“That was a strange ending,” Rhona said, recalling the experience, “but I like being surprised by what other characters do. And I love seeing your expression when they don’t do as you expected.”


“Of course you do.”

It’s that time again!

I’m getting ready for another round of editing.

So for example, I’m going to back up the story as I go, so that if I don’t like my edits I can go back. And, I’ve already made a bunch of notes about what I want to change and where.

As usual, with my backwards editing process, I’m not simply taking things out, I’m also adding things which need to be there. So there’s going to be some extra writing to do. And like I already said, if I don’t like where things go, I can always revert to the backup.

Something else I thought I should mention while this is going on. I’m probably going to start limiting how much free content is available here on the site. The reason for this is that there’s really not much incentive for someone to buy a book when they can just read it all for free. Maybe other writers can give away free books, and maybe that works for them. I haven’t had many comments about the things I’ve been working on, so maybe keeping most of it under wraps will give me that mysterious edge I’m lacking. “Read it and see,” or something like that. 🙂

This round of edits will ideally get the stories up to an excellent standard. I’ll still need to get someone to read them, but I’ll hold off until I’m a bit closer to finishing. One of the main complaints that I’ve had in the past from prospective readers (and that I totally understand) is that the stories aren’t finished. Yes, there’s a few good chunks of content, and there’s also nothing joining them up.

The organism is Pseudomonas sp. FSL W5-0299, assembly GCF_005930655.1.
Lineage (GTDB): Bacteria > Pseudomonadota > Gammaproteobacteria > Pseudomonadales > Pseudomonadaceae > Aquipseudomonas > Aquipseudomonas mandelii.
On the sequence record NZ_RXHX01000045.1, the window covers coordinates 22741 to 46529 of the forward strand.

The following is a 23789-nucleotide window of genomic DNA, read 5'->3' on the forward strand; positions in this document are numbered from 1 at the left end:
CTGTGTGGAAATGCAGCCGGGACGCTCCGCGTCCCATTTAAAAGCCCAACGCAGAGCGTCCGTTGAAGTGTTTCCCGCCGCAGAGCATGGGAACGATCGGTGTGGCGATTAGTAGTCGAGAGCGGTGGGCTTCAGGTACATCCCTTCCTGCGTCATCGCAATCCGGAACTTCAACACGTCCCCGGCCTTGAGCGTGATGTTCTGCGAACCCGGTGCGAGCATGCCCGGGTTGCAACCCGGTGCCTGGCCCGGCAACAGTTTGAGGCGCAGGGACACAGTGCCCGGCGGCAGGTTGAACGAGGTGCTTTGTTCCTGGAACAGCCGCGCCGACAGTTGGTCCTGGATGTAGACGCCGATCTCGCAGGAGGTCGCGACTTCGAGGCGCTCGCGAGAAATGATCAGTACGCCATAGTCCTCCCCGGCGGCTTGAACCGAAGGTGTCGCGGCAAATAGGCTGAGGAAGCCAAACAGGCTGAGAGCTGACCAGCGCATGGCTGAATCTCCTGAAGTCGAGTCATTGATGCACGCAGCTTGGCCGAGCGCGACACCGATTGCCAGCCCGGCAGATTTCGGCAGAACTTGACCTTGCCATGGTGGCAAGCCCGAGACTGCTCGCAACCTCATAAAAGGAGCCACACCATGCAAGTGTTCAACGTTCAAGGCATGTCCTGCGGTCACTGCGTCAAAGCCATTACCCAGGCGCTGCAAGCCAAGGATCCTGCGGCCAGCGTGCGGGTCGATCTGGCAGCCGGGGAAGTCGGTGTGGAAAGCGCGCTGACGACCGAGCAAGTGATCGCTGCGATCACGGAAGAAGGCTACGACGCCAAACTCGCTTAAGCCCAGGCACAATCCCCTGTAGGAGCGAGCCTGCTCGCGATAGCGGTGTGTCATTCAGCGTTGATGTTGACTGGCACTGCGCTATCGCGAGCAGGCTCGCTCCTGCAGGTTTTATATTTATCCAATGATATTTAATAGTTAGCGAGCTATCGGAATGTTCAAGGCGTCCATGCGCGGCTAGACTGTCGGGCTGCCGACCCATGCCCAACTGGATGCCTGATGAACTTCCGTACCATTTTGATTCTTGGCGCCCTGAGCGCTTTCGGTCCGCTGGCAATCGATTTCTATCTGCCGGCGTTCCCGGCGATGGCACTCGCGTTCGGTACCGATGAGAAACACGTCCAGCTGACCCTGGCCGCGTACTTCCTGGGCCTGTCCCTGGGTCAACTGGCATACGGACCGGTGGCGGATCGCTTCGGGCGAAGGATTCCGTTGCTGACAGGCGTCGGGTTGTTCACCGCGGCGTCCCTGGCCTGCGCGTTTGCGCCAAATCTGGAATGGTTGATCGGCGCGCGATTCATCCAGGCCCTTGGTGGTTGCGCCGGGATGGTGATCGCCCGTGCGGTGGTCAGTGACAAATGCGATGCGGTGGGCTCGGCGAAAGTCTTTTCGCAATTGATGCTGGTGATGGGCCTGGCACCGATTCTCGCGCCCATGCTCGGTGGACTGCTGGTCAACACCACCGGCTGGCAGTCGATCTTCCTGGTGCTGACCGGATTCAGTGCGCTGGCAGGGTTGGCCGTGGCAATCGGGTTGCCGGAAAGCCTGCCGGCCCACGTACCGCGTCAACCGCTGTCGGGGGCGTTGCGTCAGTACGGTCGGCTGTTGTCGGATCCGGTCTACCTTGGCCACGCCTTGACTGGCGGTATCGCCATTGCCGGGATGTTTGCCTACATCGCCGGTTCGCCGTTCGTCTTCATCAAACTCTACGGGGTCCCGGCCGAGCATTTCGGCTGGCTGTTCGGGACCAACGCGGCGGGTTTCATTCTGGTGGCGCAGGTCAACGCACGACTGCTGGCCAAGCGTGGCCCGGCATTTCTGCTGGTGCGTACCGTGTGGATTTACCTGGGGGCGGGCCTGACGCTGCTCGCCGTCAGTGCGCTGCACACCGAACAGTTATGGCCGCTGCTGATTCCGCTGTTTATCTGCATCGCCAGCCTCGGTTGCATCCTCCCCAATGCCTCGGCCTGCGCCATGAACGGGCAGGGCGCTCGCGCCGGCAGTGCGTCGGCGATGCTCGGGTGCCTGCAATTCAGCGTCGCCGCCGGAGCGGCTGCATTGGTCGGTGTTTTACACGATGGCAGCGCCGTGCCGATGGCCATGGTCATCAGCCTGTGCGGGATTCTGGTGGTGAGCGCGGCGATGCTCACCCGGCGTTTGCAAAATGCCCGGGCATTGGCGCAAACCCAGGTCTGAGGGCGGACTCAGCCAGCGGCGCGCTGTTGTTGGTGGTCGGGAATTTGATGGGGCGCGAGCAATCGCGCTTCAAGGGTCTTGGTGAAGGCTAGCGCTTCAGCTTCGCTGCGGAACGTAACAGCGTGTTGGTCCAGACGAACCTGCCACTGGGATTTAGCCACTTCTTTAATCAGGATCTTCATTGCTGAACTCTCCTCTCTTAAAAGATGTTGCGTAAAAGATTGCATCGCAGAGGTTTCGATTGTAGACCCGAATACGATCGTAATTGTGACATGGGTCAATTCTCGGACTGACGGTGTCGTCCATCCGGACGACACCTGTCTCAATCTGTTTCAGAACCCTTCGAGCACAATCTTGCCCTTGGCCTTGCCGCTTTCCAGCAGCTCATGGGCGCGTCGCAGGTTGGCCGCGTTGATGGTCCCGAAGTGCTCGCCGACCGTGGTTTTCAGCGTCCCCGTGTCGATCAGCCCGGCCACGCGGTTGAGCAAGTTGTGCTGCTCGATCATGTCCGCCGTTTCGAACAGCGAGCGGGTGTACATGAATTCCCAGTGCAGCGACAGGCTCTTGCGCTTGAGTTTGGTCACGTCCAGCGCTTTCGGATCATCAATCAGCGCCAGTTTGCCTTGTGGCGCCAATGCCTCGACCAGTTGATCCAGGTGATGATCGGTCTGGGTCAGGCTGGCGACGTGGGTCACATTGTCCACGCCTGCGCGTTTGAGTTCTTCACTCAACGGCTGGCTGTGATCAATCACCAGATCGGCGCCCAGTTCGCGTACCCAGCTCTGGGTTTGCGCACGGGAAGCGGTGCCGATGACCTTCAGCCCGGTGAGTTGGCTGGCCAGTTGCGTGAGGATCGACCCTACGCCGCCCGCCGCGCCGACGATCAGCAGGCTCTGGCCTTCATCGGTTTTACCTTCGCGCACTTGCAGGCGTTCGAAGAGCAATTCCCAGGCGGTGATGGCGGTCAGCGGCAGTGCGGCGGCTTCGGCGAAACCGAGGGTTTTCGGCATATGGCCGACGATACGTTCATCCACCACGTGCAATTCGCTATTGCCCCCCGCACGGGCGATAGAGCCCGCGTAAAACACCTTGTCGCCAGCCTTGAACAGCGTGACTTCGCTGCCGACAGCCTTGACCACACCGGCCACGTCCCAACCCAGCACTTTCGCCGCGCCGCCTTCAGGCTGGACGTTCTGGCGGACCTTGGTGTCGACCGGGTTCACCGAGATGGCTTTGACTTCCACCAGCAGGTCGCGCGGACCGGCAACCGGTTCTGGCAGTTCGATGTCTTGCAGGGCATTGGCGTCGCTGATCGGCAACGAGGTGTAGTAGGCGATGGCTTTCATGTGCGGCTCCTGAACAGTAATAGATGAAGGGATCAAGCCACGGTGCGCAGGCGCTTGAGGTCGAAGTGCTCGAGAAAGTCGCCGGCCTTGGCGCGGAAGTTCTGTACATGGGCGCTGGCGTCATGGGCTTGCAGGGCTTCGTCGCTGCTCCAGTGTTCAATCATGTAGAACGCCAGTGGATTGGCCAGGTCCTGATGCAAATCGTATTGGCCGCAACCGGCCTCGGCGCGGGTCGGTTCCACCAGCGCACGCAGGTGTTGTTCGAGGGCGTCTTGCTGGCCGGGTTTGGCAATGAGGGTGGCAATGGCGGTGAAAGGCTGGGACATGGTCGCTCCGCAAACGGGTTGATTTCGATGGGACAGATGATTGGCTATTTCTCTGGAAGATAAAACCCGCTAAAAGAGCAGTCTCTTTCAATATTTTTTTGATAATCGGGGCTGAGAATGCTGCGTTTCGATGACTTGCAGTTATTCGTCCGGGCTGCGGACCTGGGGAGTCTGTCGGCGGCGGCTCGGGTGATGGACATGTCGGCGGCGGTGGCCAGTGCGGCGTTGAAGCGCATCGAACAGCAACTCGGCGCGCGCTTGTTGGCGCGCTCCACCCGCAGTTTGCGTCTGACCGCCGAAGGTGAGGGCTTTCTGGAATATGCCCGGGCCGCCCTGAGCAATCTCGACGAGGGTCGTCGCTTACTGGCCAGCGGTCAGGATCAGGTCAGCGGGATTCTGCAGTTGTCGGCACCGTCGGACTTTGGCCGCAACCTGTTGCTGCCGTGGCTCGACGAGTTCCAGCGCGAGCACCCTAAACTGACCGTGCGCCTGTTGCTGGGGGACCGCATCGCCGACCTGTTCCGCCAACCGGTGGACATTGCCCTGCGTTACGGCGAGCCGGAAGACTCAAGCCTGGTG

So I’m going to try and spend a bit more time on the writing instead of this once a week thing in the wee hours of Sunday morning.


Martin July 15, 15:35 GMT+0000

Doing a bit of spring cleaning here on the site.

I’m preparing to resume writing, or at least organise myself a bit better. 🙂

Preview of ‘The Unexpected Pillow’

Fiona finished mopping the kitchen floor, pausing to examine her handiwork. The tiles were old and faded, but gleamed with cleanliness.

Satisfied, she turned to her next task, loading the laundry into the washing machine.

Fiona hesitated. As usual, there was an assortment of clothes filling the basket, but today, on top of the clothes, was a pillow.

Not just the pillow, mind, but the pillow case too, slipped off and folded over on top.

It was so jarring to Fiona that she set the basket down on the counter-top and stared at the offending item.

Fiona knew of course that it was Sora’a pillow. But Sora usually put both of her pillows in the basket once a month, and even than it was at Fiona’s insistence.

This single pillow represented a departure from everything that Fiona knew and was familiar with. It was a minor aberration, but it gave her an unpleasant feeling in the pit of her stomach.

And yet, the pillow was in the laundry basket, so she would have to wash it with the rest of the load. Assuming it would fit, of course.